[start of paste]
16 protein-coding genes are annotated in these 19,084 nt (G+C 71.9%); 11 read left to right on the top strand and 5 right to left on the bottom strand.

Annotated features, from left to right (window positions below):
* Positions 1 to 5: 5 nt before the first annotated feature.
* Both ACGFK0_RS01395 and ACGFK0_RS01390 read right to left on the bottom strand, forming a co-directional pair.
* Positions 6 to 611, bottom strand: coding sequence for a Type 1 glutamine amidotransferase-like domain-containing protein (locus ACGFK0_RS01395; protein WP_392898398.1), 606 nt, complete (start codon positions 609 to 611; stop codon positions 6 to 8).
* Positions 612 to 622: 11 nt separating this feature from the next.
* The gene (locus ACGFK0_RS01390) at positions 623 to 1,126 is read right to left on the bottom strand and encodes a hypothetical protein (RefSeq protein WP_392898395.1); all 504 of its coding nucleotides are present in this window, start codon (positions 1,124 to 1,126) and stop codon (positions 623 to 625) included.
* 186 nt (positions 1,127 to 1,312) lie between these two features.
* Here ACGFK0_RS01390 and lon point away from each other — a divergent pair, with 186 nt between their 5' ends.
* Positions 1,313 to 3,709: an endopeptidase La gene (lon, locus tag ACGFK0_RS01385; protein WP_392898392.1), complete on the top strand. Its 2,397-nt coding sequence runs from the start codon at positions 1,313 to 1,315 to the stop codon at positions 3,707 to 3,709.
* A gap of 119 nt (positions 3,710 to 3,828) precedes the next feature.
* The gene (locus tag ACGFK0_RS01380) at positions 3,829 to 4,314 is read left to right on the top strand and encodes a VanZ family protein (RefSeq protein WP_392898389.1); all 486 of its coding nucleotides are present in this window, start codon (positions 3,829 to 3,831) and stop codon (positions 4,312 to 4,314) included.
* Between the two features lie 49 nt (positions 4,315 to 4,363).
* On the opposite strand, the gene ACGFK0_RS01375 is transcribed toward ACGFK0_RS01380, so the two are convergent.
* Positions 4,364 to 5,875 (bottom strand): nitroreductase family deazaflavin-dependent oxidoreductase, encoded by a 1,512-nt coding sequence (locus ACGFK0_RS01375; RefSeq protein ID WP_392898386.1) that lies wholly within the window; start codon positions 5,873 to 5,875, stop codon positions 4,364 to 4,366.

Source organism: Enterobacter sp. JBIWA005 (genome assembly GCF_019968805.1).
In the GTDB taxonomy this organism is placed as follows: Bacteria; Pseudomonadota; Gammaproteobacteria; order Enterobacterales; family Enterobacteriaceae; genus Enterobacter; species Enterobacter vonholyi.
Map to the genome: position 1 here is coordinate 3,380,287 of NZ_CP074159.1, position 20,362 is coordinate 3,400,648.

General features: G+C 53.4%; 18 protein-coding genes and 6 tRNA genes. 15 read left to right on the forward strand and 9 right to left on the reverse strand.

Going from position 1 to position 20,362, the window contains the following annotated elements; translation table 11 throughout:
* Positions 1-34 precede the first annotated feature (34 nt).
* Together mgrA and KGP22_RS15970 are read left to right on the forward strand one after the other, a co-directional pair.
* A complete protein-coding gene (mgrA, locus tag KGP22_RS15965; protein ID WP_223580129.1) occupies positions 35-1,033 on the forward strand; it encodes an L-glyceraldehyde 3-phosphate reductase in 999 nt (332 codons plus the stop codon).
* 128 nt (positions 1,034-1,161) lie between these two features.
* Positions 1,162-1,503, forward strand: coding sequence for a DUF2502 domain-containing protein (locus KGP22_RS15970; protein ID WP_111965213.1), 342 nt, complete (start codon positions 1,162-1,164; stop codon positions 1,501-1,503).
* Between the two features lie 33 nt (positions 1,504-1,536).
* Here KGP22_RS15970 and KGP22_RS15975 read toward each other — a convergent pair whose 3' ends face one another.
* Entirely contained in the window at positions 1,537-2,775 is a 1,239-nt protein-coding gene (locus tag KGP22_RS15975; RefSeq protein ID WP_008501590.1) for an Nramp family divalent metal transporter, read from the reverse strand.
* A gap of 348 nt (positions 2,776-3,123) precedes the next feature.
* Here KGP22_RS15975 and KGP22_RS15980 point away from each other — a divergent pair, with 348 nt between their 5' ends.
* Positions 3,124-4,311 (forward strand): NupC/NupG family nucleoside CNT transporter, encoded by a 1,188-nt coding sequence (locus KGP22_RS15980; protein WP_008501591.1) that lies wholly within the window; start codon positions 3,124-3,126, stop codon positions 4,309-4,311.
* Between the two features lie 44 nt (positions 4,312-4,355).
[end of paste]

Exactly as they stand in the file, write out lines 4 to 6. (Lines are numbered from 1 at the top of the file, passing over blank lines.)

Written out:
* Both ACGFK0_RS01395 and ACGFK0_RS01390 read right to left on the bottom strand, forming a co-directional pair.
* Positions 6 to 611, bottom strand: coding sequence for a Type 1 glutamine amidotransferase-like domain-containing protein (locus ACGFK0_RS01395; protein WP_392898398.1), 606 nt, complete (start codon positions 609 to 611; stop codon positions 6 to 8).
* Positions 612 to 622: 11 nt separating this feature from the next.